Tool 12 – Working to Obtain Consent

Consent is a process, embodied in negotiation in good faith. It is good practice for companies to obtain the consent of indigenous communities that are likely to have significant adverse impacts on them. This includes cases where Indigenous Peoples will need to be relocated and/or where there will be significant negative impacts on their cultural heritage.

When working to obtain consent from indigenous communities, the focus should not be on the giving of  “yes” or “no” to a project, rather aiming to reach agreement on the terms under which the project should proceed.

All reasonable steps should be taken to secure the FPIC of significantly and adversely impacted indigenous communities.

Significant adverse impacts should be avoided or at least mitigated. For example reconfiguring the layout of a mine, utilising a different mining method or repositioning key infrastructure may reduce the number of people requiring resettlement; or ideally, avoid resettlement all together.

Step Guide


Identify (p56) who should provide consent – tool 3 discusses identification and common challenges this can pose


Engage with communities at the earliest stage possible to avoid future disputes


Undertake a social baseline (p72) and social mapping study to better understand the affected indigenous communities


Review relevant laws that may discuss who has, or can legitimately claim, indigenous ownership rights or rights of customary use


Conduct interviews, surveys and focus groups with community leaders and other key stakeholders


Seek professional advice, eg land tenure experts, lawyers, anthropologists etc


Consult with indigenous communities that are likely to be significantly impacted, documenting their definition of consent; this can be used as part of an engagement plan.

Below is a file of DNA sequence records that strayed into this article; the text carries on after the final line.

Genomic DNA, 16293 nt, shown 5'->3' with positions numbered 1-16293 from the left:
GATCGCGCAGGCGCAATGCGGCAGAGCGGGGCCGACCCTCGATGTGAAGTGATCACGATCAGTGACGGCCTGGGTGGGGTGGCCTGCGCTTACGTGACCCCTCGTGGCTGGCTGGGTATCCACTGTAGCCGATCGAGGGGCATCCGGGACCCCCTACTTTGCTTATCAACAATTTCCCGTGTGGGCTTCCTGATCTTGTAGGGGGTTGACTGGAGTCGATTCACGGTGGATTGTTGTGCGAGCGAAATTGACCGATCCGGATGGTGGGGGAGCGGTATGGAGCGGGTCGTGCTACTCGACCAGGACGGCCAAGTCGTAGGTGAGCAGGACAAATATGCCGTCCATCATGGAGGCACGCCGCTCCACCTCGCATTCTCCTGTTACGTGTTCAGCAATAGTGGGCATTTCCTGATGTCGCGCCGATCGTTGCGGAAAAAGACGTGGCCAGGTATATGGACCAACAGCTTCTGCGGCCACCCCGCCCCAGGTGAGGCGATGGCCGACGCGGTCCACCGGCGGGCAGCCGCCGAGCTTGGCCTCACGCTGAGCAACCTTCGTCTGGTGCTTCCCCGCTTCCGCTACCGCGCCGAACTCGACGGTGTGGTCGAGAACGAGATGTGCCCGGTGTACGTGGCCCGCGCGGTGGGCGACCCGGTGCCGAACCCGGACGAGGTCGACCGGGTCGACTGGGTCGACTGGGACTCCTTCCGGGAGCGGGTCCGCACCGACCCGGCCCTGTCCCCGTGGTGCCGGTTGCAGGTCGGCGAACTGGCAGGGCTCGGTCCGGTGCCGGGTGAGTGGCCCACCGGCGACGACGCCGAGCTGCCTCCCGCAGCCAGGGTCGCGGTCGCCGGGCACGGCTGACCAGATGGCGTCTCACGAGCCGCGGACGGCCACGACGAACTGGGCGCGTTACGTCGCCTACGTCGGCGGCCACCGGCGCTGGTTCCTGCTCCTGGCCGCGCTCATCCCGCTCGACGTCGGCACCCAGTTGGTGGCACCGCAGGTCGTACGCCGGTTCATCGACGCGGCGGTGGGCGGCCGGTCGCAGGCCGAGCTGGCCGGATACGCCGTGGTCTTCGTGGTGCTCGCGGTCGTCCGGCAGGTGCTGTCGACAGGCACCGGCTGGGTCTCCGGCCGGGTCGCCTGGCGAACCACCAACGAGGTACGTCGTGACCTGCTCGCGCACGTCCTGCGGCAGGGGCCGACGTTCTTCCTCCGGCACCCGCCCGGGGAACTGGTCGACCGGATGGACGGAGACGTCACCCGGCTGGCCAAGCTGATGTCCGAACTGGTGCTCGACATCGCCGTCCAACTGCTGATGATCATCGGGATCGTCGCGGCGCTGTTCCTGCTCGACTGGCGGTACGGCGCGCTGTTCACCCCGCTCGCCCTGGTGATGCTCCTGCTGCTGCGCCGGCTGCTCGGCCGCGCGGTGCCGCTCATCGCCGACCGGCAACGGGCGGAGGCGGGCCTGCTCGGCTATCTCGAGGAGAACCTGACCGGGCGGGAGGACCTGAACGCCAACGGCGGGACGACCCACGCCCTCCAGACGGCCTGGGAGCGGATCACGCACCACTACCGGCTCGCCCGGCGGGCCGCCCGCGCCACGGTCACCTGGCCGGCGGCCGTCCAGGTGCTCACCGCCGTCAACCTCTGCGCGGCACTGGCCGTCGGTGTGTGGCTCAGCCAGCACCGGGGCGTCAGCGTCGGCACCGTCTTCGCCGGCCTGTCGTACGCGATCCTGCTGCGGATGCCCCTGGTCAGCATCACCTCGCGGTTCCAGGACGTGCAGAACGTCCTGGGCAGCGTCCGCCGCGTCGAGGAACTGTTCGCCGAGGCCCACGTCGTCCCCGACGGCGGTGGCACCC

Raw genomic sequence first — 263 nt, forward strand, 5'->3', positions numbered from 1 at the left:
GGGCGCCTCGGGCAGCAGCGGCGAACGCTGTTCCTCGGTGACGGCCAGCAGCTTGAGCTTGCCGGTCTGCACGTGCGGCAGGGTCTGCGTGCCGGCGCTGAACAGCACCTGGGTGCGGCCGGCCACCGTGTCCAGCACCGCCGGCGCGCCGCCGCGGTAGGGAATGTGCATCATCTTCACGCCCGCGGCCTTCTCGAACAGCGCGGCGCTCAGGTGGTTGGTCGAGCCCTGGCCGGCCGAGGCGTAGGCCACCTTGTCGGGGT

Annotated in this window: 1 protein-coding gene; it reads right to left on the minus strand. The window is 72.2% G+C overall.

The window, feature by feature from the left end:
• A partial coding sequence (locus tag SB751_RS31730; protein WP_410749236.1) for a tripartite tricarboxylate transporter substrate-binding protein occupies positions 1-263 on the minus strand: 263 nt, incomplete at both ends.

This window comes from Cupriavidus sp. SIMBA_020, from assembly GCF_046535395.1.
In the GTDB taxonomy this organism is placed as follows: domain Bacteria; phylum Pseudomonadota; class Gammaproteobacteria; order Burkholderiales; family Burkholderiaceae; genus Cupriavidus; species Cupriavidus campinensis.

Companies should ensure:

  • The seeking of consent is consistent with that agreed in the engagement plan
  • Consent is initiated before the community is exposed to any significant adverse impacts
  • The community is not subject to coercion, intimidation, manipulation or bribery
  • The community is not subject to undue time pressure over the course of this process
  • Measures are taken to ensure the community was fully informed about the scale and nature of the proposed project and its potential impacts and benefits

When consent is not obtained:

Where agreement cannot be achieved, it is up to the company to decide whether they should remain involved. If companies decide to proceed:

  • They should conduct their own independent assessment
  • Ensure you will not breach the rights and interests of Indigenous Peoples
  • Ensure channels for communication remain open
  • Ensure engagement continues if the project goes ahead without explicit consent
  • If legal action is taken by indigenous parties, communication limitations may be imposed by the courts
  • Should this occur, consider recruiting mediating bodies that have relations with indigenous groups to assist in outreach
  • Continuing with a project, even with state approval, carries risks. These can include reputational risks and the potential for conflict. Therefore, companies need to determine whether they should remain involved with a project that lacks consent

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